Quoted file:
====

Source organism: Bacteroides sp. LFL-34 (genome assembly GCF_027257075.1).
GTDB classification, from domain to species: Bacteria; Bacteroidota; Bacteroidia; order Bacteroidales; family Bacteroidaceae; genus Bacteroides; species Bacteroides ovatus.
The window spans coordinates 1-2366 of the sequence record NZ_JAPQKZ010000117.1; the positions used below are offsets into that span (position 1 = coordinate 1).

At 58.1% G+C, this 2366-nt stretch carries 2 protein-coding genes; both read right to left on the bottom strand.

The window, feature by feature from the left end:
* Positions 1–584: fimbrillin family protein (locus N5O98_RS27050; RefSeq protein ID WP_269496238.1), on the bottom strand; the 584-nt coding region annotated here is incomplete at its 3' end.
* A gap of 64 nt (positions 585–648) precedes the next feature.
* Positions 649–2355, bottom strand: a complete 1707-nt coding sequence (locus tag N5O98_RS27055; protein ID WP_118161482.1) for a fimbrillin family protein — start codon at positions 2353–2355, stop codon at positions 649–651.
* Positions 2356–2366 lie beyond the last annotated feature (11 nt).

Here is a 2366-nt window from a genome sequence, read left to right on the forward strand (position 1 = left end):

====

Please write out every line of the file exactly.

Source organism: Bacteroides sp. LFL-34 (genome assembly GCF_027257075.1).
GTDB classification, from domain to species: Bacteria; Bacteroidota; Bacteroidia; order Bacteroidales; family Bacteroidaceae; genus Bacteroides; species Bacteroides ovatus.
The window spans coordinates 1-2366 of the sequence record NZ_JAPQKZ010000117.1; the positions used below are offsets into that span (position 1 = coordinate 1).

At 58.1% G+C, this 2366-nt stretch carries 2 protein-coding genes; both read right to left on the bottom strand.

The window, feature by feature from the left end:
* Positions 1–584: fimbrillin family protein (locus N5O98_RS27050; RefSeq protein ID WP_269496238.1), on the bottom strand; the 584-nt coding region annotated here is incomplete at its 3' end.
* A gap of 64 nt (positions 585–648) precedes the next feature.
* Positions 649–2355, bottom strand: a complete 1707-nt coding sequence (locus tag N5O98_RS27055; protein ID WP_118161482.1) for a fimbrillin family protein — start codon at positions 2353–2355, stop codon at positions 649–651.
* Positions 2356–2366 lie beyond the last annotated feature (11 nt).

Here is a 2366-nt window from a genome sequence, read left to right on the forward strand (position 1 = left end):